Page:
It is well-settled that if you are a debtor in chapter 11, you do not have the unfettered right to convert the case to a chapter 7 liquidation. A recent 10th Circuit decision shows why. Kearney v. Unsecured Creditors Committee et al., BAP No. 20-33, 2021 WL 941435 (B.A.P. 10th Cir. Mar. 12, 2021).
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Bankruptcy Update Blog provides current news and analysis of key bankruptcy cases and developments in US and cross-border matters. Patterson Belknap’s Business Reorganization and Creditors’ Rights attorneys represent creditors’ committees, trade creditors, indenture trustees, and bankruptcy trustees and examiners in US and international insolvency cases. Our team includes highly skilled and experienced attorneys who represent clients in some of the most complex cases in courts throughout the US and elsewhere.
A seat at the table: this is what you likely want when your financial interests are drawn into a bankruptcy court proceeding. You’ll seek to be heard and do what you can to maximize your recovery. This is especially true if you’re a creditor in a chapter 11 case. Yet a recent decision shows what can happen if you do the opposite and choose to “sit one out” rather than have a say in the outcome of a chapter 11 case. In re Fred Bressler, No. 20-31023, 21 WL 126184 (Bankr. S.D. Tex. Jan. 13, 2021).
The Importance of Loan Underwriting When Restrictions on Bankruptcy Cannot Singlehandedly Save the Day: Sutton 58 Associates LLC v. Phillip Pivelsky, et al.
In sophisticated real estate financing transactions, most prudent lenders attempt to deter borrowers from filing for bankruptcy before loans are paid in full by providing in loan documents that such a filing constitutes an event of default. Many lenders will insist that their borrowers remain “bankruptcy remote” in the form of a so-called “single asset real estate” entity during the term of the loan.
The Best Laid Plans: How a Proposed Sale of NYC Real Estate Under Section 363 of the Bankruptcy Code Went Awry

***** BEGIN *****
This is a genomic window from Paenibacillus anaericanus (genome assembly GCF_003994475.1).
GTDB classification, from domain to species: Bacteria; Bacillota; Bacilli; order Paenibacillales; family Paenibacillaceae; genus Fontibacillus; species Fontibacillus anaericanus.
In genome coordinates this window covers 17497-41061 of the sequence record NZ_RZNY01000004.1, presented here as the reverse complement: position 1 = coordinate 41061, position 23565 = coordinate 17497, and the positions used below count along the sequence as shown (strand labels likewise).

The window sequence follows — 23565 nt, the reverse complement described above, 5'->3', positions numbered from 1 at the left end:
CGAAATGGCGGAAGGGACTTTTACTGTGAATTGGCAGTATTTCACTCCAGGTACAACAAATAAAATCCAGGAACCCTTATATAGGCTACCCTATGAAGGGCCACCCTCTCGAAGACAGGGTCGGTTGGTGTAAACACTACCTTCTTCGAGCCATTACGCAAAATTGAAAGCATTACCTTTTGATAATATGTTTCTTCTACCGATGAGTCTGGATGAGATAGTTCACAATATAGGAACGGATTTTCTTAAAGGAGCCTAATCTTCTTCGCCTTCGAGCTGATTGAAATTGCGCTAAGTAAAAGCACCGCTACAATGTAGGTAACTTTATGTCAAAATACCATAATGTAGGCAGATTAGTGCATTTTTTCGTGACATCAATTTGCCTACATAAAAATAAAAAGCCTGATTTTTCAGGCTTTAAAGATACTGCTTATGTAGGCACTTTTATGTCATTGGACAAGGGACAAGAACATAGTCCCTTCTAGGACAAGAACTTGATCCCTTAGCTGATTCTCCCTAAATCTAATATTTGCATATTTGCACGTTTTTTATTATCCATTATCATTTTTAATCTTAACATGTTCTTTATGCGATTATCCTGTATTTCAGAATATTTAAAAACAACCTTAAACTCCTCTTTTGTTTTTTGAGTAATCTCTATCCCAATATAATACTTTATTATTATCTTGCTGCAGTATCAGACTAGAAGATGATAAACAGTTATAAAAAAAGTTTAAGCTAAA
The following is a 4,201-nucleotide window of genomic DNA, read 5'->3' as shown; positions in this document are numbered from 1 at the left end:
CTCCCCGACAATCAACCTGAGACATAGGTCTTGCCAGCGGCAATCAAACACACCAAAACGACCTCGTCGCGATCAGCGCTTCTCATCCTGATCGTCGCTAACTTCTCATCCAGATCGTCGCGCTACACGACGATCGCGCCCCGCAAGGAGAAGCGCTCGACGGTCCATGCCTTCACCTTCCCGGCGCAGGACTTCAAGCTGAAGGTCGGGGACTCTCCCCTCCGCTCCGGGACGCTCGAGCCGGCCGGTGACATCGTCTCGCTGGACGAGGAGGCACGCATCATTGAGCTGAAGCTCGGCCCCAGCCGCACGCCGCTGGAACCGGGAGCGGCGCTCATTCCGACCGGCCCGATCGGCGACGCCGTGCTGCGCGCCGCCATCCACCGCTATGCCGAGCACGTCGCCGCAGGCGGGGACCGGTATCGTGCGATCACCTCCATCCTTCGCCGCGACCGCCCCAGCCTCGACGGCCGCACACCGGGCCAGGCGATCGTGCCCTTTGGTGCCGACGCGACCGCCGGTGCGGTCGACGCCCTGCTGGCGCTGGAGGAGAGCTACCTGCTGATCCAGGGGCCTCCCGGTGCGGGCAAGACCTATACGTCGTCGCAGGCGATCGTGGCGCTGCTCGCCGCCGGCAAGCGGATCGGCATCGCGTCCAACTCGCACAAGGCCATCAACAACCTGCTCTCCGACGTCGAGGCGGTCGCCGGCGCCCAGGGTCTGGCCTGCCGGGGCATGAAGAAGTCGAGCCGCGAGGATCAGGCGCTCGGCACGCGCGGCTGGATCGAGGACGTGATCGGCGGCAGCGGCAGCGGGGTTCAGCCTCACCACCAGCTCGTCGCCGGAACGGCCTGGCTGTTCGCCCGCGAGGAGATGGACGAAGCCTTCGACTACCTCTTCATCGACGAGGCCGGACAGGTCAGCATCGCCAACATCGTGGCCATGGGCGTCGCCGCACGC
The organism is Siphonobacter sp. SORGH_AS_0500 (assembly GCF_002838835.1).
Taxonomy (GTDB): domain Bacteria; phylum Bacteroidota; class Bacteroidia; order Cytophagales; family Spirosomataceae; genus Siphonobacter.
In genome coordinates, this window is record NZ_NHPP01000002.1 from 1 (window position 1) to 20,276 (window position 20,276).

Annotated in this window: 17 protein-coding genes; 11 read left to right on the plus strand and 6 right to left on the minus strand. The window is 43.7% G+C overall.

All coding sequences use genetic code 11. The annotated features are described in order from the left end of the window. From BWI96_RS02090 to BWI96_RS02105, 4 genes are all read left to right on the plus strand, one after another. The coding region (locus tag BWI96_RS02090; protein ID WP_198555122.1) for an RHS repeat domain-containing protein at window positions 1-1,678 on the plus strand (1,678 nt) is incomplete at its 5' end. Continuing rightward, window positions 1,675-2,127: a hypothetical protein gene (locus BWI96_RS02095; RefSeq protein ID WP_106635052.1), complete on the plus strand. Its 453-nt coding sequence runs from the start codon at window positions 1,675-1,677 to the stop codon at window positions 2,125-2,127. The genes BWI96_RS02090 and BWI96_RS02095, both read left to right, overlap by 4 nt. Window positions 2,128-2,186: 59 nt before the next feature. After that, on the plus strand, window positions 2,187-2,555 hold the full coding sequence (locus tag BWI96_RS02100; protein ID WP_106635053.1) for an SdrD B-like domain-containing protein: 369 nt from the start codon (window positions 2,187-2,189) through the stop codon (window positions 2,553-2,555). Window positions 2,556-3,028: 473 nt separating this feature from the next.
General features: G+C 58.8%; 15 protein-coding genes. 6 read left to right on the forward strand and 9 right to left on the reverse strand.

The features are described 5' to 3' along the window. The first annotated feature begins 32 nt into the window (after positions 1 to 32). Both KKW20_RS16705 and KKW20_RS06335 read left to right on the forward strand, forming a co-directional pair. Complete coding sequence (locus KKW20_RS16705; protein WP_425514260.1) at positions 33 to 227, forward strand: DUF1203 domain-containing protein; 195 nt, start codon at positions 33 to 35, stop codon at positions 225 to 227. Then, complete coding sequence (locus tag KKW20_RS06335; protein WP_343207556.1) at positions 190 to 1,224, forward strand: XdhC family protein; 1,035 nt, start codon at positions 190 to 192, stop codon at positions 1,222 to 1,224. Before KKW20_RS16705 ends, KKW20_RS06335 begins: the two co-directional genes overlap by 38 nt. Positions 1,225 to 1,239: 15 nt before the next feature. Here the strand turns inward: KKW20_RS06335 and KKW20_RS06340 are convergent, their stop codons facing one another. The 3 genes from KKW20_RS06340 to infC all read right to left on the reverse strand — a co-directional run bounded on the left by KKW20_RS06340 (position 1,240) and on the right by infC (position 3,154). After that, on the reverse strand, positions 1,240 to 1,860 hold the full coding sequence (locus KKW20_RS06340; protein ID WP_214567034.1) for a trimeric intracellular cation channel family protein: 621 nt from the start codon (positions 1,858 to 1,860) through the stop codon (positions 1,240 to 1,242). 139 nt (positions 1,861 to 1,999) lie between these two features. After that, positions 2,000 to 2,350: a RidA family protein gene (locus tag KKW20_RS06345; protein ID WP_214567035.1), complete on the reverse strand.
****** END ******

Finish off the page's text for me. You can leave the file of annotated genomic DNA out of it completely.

There are several ways in which property owners can advantageously use the Bankruptcy Code to effectuate strategic dispositions of assets. But the bankruptcy process can be fraught with uncertainty that can upend the best laid plans. The matter of In re Wansdown Properties Corp. N.V., No. 19-13223 (SMB), 2020 WL 5887542 (Bankr. S.D.N.Y. Oct. 5, 2020) provides an instructive and cautionary example.
Proposed Amendments to the CARES Act Would Expand Access to PPP Loans to Small Businesses in Chapter 11
The paycheck protection program (“PPP”) has been one of the most popular aspects of the CARES Act (i.e., the initial legislation responding to the COVID-19 pandemic). Yet, as has been widely reported, debtors in chapter 11 cases are not allowed to receive PPP loans. But Congress might remedy that if it agrees on another round of COVID-19 related stimulus.
The Impact of the CARES Act on US Consumers, Small Businesses, Bankruptcy and Insolvency Laws and Procedures
This post originally appeared in International Corporate Rescue, published by Chase Cambria Company (Publishing) Ltd.
COVID-19 is taking an alarming and unfortunate toll on the world’s population. In the United States, the number of COVID-19-related deaths will soon approach 75,000. Billions of dollars of economic output will be lost. As a consequence, on 27 March 2020, US lawmakers signed the Coronavirus Aid, Relief, and Economic Security Act (the ‘CARES Act’) into law. It provides USD 2.2 trillion in economic stimulus to various sectors of the American economy. This article explains three aspects of the CARES Act: a consumer economic stimulus, a small business payment protection program, and the impact of the CARES Act on US bankruptcy laws and procedures in several of the nation’s busiest bankruptcy courts.
A recent decision, In re: Grandparents.com, Inc.., et al., Debtors. Joshua Rizack, as Liquidating Tr., Plaintiff, v. Starr Indemnity & Liability Company, Defendant, Additional Party Names: Grand Card LLC, provides insight on the intersection between and among contract, tort, and fraudulent transfer theories of recovery.
COVID-19 is taking an alarming and unfortunate toll on our country’s population. Each day, we collectively face daunting health risks, and the economic cost to individuals and businesses alike has already been, and will continue to be, staggering. Accordingly, more than at any point in the past decade, both debtors and creditors should consider the potential benefits of the bankruptcy process. This post discusses four basic bankruptcy concepts that always merit consideration, especially in these trying times.
The importance of clarity in drafting agreements can never be understated. And while there are strategies available to spouses of business owners to help protect a family in bankruptcy, it is imperative to properly plan and draft to receive such protection from the Courts. In re Somerset Regional Water Resources, LLC, _____________ F.3d ________________ (3rd Cir. 2020) (“Somerset”), recently decided by the Third Circuit Court of Appeals, offers a prime example of both cautionary concepts.